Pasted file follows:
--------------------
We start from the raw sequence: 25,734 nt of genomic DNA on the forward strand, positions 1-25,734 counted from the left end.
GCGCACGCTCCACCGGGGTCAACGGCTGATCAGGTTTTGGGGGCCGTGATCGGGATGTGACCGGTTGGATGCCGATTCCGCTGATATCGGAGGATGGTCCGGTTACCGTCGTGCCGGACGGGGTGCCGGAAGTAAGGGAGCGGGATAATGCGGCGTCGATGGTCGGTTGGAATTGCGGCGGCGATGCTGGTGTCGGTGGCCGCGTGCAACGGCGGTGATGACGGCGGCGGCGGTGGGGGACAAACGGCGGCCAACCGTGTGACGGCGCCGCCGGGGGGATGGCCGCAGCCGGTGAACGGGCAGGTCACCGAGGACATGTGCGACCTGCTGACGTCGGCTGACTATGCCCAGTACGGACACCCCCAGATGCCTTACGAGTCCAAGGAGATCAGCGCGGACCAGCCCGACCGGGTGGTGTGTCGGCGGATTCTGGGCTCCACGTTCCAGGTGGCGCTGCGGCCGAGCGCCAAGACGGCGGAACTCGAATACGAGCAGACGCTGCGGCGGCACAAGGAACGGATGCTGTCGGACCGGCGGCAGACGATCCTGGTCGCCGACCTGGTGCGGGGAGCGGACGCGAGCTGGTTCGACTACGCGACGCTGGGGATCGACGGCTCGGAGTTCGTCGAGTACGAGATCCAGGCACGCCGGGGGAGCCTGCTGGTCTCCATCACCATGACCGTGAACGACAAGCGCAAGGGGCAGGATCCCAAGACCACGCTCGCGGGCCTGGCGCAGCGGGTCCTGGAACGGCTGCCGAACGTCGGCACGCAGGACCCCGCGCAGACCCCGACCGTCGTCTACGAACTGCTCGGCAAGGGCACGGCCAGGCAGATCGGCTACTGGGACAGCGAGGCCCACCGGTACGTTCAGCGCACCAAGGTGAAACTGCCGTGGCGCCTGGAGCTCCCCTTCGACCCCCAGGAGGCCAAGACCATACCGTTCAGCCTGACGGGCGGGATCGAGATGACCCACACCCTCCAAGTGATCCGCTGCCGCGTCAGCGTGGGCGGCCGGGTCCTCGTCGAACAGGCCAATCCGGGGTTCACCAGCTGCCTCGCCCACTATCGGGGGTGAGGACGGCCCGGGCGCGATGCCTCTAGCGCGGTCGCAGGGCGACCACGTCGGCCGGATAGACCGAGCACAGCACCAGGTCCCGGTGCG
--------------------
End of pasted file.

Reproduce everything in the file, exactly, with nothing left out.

We start from the raw sequence: 25,734 nt of genomic DNA on the forward strand, positions 1-25,734 counted from the left end.
GCGCACGCTCCACCGGGGTCAACGGCTGATCAGGTTTTGGGGGCCGTGATCGGGATGTGACCGGTTGGATGCCGATTCCGCTGATATCGGAGGATGGTCCGGTTACCGTCGTGCCGGACGGGGTGCCGGAAGTAAGGGAGCGGGATAATGCGGCGTCGATGGTCGGTTGGAATTGCGGCGGCGATGCTGGTGTCGGTGGCCGCGTGCAACGGCGGTGATGACGGCGGCGGCGGTGGGGGACAAACGGCGGCCAACCGTGTGACGGCGCCGCCGGGGGGATGGCCGCAGCCGGTGAACGGGCAGGTCACCGAGGACATGTGCGACCTGCTGACGTCGGCTGACTATGCCCAGTACGGACACCCCCAGATGCCTTACGAGTCCAAGGAGATCAGCGCGGACCAGCCCGACCGGGTGGTGTGTCGGCGGATTCTGGGCTCCACGTTCCAGGTGGCGCTGCGGCCGAGCGCCAAGACGGCGGAACTCGAATACGAGCAGACGCTGCGGCGGCACAAGGAACGGATGCTGTCGGACCGGCGGCAGACGATCCTGGTCGCCGACCTGGTGCGGGGAGCGGACGCGAGCTGGTTCGACTACGCGACGCTGGGGATCGACGGCTCGGAGTTCGTCGAGTACGAGATCCAGGCACGCCGGGGGAGCCTGCTGGTCTCCATCACCATGACCGTGAACGACAAGCGCAAGGGGCAGGATCCCAAGACCACGCTCGCGGGCCTGGCGCAGCGGGTCCTGGAACGGCTGCCGAACGTCGGCACGCAGGACCCCGCGCAGACCCCGACCGTCGTCTACGAACTGCTCGGCAAGGGCACGGCCAGGCAGATCGGCTACTGGGACAGCGAGGCCCACCGGTACGTTCAGCGCACCAAGGTGAAACTGCCGTGGCGCCTGGAGCTCCCCTTCGACCCCCAGGAGGCCAAGACCATACCGTTCAGCCTGACGGGCGGGATCGAGATGACCCACACCCTCCAAGTGATCCGCTGCCGCGTCAGCGTGGGCGGCCGGGTCCTCGTCGAACAGGCCAATCCGGGGTTCACCAGCTGCCTCGCCCACTATCGGGGGTGAGGACGGCCCGGGCGCGATGCCTCTAGCGCGGTCGCAGGGCGACCACGTCGGCCGGATAGACCGAGCACAGCACCAGGTCCCGGTGCG